In the Victorian Age, a lady was judged by her appearance and her home. When Mary entered the White House, it was following the only President who had not married. James Buchanan had his niece serve as his First Lady. Suffice to say, the White House was much like a boys club when she walked in with her children charged with making it a respectful home for her family. The house was not in great shape. If not for the nation being at war, and arguments being made that soldiers were suffering without provisions, seemingly at her expense; her appetite for parties, nice gowns and curtains, would have been celebrated. In that way, subsequent First Ladies followed her example, continuing to this day to take great pride in their lavish redecorations of the White House. She was unapologetically loyal to her husband, who refused to hold grudges. Where Abe was quick to forgive and forget, to gain political capital, Mary kept a mental list of the people who crossed her husband, taking it personally and she used her influence as first lady to get back at the people on her list. On more than one occasion, Old Abe had to veto his wife’s decision to ban certain people from social gatherings at the White House. I don’t know about you, but as far as I am concerned, that is the kind of wife I would like myself, someone passionately loyal and faithful to her husband and family. Someone, who has my back. One can imagine Abe smiling inside as he evokes his Executive power over her decision to tell people they are not invited to the grand parties at the mansion for some slight made against Abe in the past.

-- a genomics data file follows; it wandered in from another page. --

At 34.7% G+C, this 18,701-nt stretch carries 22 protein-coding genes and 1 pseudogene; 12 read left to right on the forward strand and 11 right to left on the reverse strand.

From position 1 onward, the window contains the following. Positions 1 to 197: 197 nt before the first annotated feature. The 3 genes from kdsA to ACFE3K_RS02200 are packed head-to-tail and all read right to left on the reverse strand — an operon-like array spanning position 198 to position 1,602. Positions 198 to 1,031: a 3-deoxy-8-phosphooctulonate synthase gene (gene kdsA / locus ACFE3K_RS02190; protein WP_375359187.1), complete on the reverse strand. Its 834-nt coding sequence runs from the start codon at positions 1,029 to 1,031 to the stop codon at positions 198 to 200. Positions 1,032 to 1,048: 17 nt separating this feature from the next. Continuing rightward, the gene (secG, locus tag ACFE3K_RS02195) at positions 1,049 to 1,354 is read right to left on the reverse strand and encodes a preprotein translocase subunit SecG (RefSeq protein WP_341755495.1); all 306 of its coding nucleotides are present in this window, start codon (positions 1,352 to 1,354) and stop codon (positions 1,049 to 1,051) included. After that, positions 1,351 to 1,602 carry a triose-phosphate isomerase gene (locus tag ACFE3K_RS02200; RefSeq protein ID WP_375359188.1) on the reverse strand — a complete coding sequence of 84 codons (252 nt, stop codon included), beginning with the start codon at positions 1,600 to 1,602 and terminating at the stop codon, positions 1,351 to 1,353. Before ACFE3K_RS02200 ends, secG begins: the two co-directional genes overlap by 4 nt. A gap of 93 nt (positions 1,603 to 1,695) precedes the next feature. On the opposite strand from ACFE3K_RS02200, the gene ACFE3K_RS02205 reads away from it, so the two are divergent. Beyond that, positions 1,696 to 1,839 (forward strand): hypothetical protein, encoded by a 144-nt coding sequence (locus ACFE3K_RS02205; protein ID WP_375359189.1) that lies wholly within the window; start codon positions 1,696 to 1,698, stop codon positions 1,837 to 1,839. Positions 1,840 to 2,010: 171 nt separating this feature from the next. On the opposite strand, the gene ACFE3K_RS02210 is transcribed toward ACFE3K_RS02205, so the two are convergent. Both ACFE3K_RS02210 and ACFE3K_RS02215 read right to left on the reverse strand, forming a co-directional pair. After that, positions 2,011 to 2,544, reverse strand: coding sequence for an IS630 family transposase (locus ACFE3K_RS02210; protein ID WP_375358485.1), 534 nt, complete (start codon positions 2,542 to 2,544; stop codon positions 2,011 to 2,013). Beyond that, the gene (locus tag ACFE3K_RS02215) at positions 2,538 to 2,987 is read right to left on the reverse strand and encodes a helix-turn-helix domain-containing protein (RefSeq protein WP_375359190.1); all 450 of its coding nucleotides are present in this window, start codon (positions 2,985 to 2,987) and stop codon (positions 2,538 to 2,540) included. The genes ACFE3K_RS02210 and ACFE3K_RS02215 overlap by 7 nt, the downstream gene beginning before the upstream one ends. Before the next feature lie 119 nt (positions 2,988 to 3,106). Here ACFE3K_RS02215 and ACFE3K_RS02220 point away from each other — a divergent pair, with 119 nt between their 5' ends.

As we celebrate the birthday of Mary Todd Lincoln, I am glad many of us are beginning to look back at her life and see her for who she truly was as a human being. Mary lost everything because of the Civil War. She was forced to sacrifice everything we hold dear to us in life: her children, her husband, even her own health and sanity. We, should all be thankful for those sacrifices. Especially considering the impact her husband had in redefining our nation for the better. Mary went from being a beautiful, well sought after young lady, to the laughingstock of our nation, and that itself is a national stain. Folks of her time may not have said this, and it may seem simple to some to speak to someone that passed way over 135 years ago, but as they say… I also say, better late than never.
“Thank you, Mary Todd Lincoln for your sacrifices and service to our nation and I apologize history has given you an unfair shake for so long. And I am sorry you lost so much in our pursuit to be the best nation the world has ever seen.”
Blakemore, E. (April, 13 2018). Mary Todd Lincoln Became a Laughingstock After Her Husband’s Assassination. Retrieved from History.com: https://www.history.com/news/mary-todd-lincoln-assassination-facts
Christensen, J. (2016, July 6). What was behind Mary Todd Lincoln’s bizarre behavior? Retrieved from cnn.com: https://edition.cnn.com/2016/07/06/health/mary-todd-lincoln-pernicious-anemia/index.html
Emerson, J. (2008). The Madness of Mary Lincoln. Carbondale, Illinois: Southern Illinois University Press.
Goodwin, D. K. (2005). Team of Rivals: The Political Genius of Abraham Lincoln. New York, New York: Simon & Schuster.
Pomroy, R. R., & Anna, L. B. (2010). Echoes From Hospital And White House: A Record Of Mrs. Rebecca R. Pomroy’s Experience In Wartimes (1884). Kessinger Legacy Reprints.
Rao, V., Rosenberg, P., Bertrand, M., Salehini, S., Spiro, J., Vaishnavi, S., . . . Miles, Q. S. (2009). Aggression after Traumatic Brain Injury: Prevalence & Correlates. The Journal of Neuropsychiatry and Clinical Neurosciences, 21(4), 420–429.